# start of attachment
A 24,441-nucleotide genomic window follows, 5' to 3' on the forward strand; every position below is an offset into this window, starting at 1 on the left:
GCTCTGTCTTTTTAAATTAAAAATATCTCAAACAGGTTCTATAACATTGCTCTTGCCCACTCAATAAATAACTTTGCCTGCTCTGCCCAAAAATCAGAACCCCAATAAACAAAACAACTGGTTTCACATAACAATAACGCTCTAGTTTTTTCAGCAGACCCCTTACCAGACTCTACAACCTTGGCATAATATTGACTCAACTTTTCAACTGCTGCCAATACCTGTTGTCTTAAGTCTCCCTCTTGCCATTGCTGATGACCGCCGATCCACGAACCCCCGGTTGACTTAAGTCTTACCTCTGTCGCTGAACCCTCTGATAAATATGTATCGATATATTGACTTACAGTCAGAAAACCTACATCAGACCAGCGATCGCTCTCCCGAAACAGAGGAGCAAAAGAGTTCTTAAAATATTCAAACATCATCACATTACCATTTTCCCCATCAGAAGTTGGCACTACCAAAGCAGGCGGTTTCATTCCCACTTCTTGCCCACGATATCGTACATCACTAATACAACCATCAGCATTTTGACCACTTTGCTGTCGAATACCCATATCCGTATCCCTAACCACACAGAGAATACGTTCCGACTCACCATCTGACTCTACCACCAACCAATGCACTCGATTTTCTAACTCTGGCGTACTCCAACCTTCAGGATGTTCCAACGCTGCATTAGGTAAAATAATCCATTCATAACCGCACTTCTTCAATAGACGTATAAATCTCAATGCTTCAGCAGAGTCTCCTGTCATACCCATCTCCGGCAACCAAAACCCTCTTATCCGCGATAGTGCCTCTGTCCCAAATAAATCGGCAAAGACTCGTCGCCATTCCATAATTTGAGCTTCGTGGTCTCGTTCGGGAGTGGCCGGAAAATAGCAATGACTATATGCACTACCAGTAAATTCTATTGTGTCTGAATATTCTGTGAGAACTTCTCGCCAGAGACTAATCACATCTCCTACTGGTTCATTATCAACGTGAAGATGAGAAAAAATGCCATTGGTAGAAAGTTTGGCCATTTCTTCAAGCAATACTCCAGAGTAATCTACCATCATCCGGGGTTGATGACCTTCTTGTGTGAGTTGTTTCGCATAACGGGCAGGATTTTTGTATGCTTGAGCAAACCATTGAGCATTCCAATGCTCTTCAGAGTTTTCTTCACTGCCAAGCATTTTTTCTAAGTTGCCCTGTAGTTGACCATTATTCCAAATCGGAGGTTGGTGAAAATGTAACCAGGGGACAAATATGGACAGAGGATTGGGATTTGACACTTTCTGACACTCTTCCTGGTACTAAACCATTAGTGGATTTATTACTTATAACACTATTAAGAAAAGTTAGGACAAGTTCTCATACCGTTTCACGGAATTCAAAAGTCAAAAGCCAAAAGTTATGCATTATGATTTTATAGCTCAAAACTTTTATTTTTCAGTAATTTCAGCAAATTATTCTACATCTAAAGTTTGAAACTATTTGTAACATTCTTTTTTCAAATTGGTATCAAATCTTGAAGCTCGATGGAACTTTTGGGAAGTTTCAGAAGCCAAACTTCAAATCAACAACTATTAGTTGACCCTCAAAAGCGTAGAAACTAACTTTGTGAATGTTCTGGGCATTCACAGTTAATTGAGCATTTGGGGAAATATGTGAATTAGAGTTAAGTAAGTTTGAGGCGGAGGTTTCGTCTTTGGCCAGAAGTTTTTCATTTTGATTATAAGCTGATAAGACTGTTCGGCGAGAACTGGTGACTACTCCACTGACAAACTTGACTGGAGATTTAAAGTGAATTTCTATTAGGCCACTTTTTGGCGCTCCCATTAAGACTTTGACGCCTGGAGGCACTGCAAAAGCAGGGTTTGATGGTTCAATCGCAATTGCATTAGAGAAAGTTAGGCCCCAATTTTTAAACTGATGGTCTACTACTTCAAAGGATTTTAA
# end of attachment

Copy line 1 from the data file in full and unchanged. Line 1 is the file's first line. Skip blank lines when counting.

A 24,441-nucleotide genomic window follows, 5' to 3' on the forward strand; every position below is an offset into this window, starting at 1 on the left: